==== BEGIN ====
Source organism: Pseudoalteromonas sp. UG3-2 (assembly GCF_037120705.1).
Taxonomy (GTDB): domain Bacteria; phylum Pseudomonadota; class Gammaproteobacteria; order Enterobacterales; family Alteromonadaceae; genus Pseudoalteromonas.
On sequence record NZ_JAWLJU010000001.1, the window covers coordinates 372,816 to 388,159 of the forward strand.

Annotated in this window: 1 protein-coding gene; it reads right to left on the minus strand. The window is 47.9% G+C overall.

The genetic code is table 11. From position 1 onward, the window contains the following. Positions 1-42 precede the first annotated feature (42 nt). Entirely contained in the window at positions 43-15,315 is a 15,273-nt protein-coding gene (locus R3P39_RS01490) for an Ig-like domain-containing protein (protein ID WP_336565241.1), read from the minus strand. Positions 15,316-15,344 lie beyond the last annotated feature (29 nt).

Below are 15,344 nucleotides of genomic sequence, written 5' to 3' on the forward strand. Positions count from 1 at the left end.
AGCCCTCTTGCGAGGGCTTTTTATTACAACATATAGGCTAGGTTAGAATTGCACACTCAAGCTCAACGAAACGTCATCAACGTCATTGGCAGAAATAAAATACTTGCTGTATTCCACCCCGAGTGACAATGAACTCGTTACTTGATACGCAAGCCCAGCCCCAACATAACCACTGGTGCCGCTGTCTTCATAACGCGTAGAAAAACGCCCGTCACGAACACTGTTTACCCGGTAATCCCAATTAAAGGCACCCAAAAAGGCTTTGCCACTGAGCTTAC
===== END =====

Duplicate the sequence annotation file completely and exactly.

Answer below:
Source organism: Pseudoalteromonas sp. UG3-2 (assembly GCF_037120705.1).
Taxonomy (GTDB): domain Bacteria; phylum Pseudomonadota; class Gammaproteobacteria; order Enterobacterales; family Alteromonadaceae; genus Pseudoalteromonas.
On sequence record NZ_JAWLJU010000001.1, the window covers coordinates 372,816 to 388,159 of the forward strand.

Annotated in this window: 1 protein-coding gene; it reads right to left on the minus strand. The window is 47.9% G+C overall.

The genetic code is table 11. From position 1 onward, the window contains the following. Positions 1-42 precede the first annotated feature (42 nt). Entirely contained in the window at positions 43-15,315 is a 15,273-nt protein-coding gene (locus R3P39_RS01490) for an Ig-like domain-containing protein (protein ID WP_336565241.1), read from the minus strand. Positions 15,316-15,344 lie beyond the last annotated feature (29 nt).

Below are 15,344 nucleotides of genomic sequence, written 5' to 3' on the forward strand. Positions count from 1 at the left end.
AGCCCTCTTGCGAGGGCTTTTTATTACAACATATAGGCTAGGTTAGAATTGCACACTCAAGCTCAACGAAACGTCATCAACGTCATTGGCAGAAATAAAATACTTGCTGTATTCCACCCCGAGTGACAATGAACTCGTTACTTGATACGCAAGCCCAGCCCCAACATAACCACTGGTGCCGCTGTCTTCATAACGCGTAGAAAAACGCCCGTCACGAACACTGTTTACCCGGTAATCCCAATTAAAGGCACCCAAAAAGGCTTTGCCACTGAGCTTAC